Americans on Vacation in Europe – Adventure, Pitfalls and Observations

We recently returned from a quick, one week vacation.  I say quick because we didn’t visit one country; we visited three – England, France and Italy.  Specifically, we spent 2 days in the cities of London, Paris and Rome with a travel day before and after.  At least on paper that was the case. We found getting from arrival point to each hotel in its respective city a challenge, riddled with mistakes on our part and things you just wouldn’t know as a tourist.

We did a fair amount of research with respect to places we wanted to see in each city we visited. We thought we had a pretty good idea of the navigation necessary to get to the places we were going.  But never underestimate the tourist factor, and don’t apply American logic to how you think things should/will operate.  In most cases, my instincts were wrong and this caused some frustration.

London – Arriving in London, we purchased train tickets and were pointed in the direction of the train leaving the airport.  This was fairly easy.  Arriving at Paddington station, we suddenly realized we had no idea how to get a connecting train to the Barbican area of London.  Perhaps if we lived in a large city and were used to riding metro trains, the task would have been less daunting.  But let me tell you, Paddington station is massive and just because someone lives in London doesn’t mean they know the part of town you are trying to find.  Looking back on the trip, London was by far the easiest of the three and we eventually got to the right platform and figured out how to purchase a few tickets with the £s we had exchanged at the airport.

People were super friendly and helpful in London and after a few missteps, we wandered into the hotel lobby with luggage in tow.  We always felt pretty safe in London and we walked everywhere the first day; that may have been a mistake because the amount of walking we did in the British Museum was exercise enough.  Due to jet lag, this was the only thing we did the first day.  On day two, we again did some heavy walking.  Window shopping on Oxford Street, Westminster, and Buckingham Palace were all achievable on foot from Barbican.  To escape the crowd at the conclusion of the Changing of the Guard, however, we found a taxi the perfect way to get to South London to do the Bermondsey Mile.

As craft beer enthusiasts, we were fortunate to find out about the “Bermondsey Mile”.  This is a craft beer crawl from one brewery to the next.  A total of 6 breweries and The Bottle Shop, a fabulous craft beer store/tasting room.  Due to time constraints, we only made it to 5 of the breweries, which ended up being enough!  Finishing at a nearby pub, some food and then a taxi ride was necessary.  This concluded our fun in London.
Here’s what was good about London:

  1. Friendly people with no language barrier.
  2. Awesome craft beer scene
  3. Central location for shopping, historical landmarks and museums.

Here’s what was might give you a problem:

  1. Navigating trains from the airport.  Visit – This website has maps, scheduling and a lot of other information that I wish we had known prior to arriving in London.
  2. Typical pub beers will be disappointing if you are a craft beer lover.  Do the Bermondsey Mile or find a list of pubs that serve good beer like this one.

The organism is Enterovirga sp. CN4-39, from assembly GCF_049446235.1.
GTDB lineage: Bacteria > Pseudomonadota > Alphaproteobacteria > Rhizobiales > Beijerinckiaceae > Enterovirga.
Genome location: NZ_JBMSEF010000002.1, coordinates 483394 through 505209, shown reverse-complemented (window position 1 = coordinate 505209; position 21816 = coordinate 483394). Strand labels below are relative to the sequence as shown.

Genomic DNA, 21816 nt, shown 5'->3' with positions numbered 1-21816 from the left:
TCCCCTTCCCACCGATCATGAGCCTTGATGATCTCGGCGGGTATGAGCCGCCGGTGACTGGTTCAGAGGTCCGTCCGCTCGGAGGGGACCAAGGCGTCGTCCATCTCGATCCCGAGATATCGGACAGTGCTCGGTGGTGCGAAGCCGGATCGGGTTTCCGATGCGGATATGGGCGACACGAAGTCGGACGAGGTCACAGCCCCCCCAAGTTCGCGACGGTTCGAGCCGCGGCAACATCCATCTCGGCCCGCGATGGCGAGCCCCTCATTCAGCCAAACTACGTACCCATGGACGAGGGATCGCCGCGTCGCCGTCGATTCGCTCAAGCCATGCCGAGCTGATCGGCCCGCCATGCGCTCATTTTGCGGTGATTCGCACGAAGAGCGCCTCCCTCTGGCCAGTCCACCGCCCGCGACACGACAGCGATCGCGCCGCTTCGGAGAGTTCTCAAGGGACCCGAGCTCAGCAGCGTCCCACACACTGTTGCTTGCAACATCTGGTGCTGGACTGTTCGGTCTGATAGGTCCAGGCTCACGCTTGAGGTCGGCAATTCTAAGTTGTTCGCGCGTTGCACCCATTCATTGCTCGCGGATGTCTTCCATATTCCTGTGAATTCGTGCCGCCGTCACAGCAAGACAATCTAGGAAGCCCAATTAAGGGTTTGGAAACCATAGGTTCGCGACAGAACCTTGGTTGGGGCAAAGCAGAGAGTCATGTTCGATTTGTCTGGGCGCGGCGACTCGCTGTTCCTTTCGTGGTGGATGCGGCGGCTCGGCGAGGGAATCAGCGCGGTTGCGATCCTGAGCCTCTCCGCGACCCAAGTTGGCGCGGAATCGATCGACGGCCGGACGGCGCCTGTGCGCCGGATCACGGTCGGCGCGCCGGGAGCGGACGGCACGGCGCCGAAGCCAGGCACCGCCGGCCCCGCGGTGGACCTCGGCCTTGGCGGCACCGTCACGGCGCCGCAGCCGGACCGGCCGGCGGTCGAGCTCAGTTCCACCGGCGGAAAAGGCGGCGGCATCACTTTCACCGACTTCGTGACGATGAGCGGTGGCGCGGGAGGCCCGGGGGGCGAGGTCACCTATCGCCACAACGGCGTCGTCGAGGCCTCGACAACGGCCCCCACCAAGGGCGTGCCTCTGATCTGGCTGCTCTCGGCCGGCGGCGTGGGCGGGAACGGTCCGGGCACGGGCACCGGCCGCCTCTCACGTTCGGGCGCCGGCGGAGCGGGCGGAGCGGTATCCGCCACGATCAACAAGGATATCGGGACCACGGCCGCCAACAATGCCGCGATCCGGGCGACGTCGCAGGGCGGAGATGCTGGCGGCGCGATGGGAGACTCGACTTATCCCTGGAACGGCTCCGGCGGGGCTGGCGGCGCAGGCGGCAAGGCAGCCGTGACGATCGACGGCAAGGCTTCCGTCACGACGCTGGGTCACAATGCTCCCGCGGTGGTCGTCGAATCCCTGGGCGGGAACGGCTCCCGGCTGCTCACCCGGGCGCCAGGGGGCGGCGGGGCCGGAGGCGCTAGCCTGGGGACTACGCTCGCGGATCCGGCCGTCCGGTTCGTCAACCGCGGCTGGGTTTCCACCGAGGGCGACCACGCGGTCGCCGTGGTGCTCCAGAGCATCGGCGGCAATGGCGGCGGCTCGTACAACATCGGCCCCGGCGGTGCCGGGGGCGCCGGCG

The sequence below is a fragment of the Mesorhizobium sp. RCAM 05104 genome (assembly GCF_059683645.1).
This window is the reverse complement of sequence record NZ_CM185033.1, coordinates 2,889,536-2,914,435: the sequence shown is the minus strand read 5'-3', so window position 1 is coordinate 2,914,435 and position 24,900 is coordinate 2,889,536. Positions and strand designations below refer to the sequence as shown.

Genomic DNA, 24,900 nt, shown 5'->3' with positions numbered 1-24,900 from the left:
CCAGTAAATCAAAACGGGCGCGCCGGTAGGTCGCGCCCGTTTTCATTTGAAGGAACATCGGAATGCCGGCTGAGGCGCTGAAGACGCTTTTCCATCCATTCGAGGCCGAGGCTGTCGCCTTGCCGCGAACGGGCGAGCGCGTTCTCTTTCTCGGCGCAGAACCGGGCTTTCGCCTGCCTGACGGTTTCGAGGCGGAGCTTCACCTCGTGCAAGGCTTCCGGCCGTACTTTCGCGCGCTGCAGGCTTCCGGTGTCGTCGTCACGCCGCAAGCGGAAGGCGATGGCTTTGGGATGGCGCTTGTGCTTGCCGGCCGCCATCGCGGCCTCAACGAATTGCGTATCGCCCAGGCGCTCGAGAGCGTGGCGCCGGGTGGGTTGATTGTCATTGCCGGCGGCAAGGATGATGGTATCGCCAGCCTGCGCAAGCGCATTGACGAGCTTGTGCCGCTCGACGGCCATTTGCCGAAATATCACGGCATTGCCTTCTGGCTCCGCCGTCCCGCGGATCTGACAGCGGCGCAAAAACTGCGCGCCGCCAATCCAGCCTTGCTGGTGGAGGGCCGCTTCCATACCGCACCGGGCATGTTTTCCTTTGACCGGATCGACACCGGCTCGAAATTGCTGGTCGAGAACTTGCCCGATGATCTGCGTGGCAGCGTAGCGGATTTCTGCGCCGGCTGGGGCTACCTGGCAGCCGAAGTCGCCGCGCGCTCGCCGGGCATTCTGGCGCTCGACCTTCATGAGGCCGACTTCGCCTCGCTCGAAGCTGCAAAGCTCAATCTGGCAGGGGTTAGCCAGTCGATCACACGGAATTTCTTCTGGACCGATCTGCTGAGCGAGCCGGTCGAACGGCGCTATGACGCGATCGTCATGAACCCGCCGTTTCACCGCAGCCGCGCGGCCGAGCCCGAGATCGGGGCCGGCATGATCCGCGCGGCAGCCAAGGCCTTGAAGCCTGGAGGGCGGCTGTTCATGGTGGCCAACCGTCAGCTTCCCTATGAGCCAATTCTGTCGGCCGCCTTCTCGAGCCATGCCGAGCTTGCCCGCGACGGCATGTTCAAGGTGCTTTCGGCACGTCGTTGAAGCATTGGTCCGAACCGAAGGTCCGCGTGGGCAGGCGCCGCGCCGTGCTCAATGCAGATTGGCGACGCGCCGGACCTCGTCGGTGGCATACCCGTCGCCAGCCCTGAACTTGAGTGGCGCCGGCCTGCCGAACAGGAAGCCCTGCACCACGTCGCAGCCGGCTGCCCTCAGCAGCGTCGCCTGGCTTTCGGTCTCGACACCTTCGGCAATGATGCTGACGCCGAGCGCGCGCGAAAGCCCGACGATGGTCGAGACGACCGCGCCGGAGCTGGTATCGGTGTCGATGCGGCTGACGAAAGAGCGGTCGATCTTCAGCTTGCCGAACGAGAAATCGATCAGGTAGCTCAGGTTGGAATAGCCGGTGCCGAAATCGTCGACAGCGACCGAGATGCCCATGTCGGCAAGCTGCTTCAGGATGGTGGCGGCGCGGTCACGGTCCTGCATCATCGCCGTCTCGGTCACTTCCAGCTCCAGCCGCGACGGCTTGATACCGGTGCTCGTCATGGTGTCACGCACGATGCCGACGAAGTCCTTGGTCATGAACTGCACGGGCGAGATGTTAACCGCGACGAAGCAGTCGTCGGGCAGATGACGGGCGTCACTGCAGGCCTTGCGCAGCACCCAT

Paris – The French have a reputation for being arrogant and impatient with American tourists.  I can see how this perception exists, but I would also say that we met several Parisians that were both friendly and helpful.  I believe that the language barrier between Americans and the French is mostly responsible for this perception.  However, they definitely march to the beat of a different drum than we do.  Transportation and scheduling is perhaps the most frustrating thing I can say about Paris.  We arrived by train from London and one snafu after another burnt half of the day in getting to our hotel.  The manned ticket booths all closed without warning, leaving me and many other people standing in line only to find out they weren’t reopening.  The ticket machines didn’t take paper Euros, only coin and credit cards.  None of our credit cards worked (nor did any Parisian’s).  We got on the right line, but it skipped our stop and we had to jump the turnstile to get out of the station!  Sorry France – the Euro’s in the mail.

The next morning we asked the hotel lobby to call a taxi to avoid any more train “issues”.  They responded that all taxi drivers in Paris were on strike today; back to the train station we go.  After cramming in a train car during morning commute, everyone was ordered off the train as it was suddenly taken out of service.  I felt sorry for the people that were going to be late for work, but as one young man told us, this happens from time to time and his boss would understand.  Apparently these kinds of things are just taken in stride.

Of course everything we saw in Paris was beautiful – The Eiffel Tower, The Louvre and all the sites we saw during our bus tour.  The dinner cruise on the Seine River was another great way to see the city lights, but again they were quite late based on boarding time and the cold December rain did not make the wait a pleasant one.  Americans seem to be more preoccupied with punctuality than do the French.  Nevertheless, the sites and lights made Paris an experience to remember  and a positive one at that.
Here’s what was good about Paris:

  1. Beauty.  I don’t know how else to describe it.  The buildings, the artwork, the lights – all of it was just beautiful
  2. Christmas might be a cold time of year, but the lights and Christmas night life is worth considering a winter visit.
  3. The Louvre could be a destination all by itself.  Truly an awesome place that would probably take several days to see all three wings and all the exhibits.  We visited only the wing with the Mona Lisa and the art is simply breathtaking.

Here’s what might give you problems in Paris:

  1. Language barrier – Hey it’s not their fault you speak English and they speak French, but unless you had some French in school, this is going to give you some problems.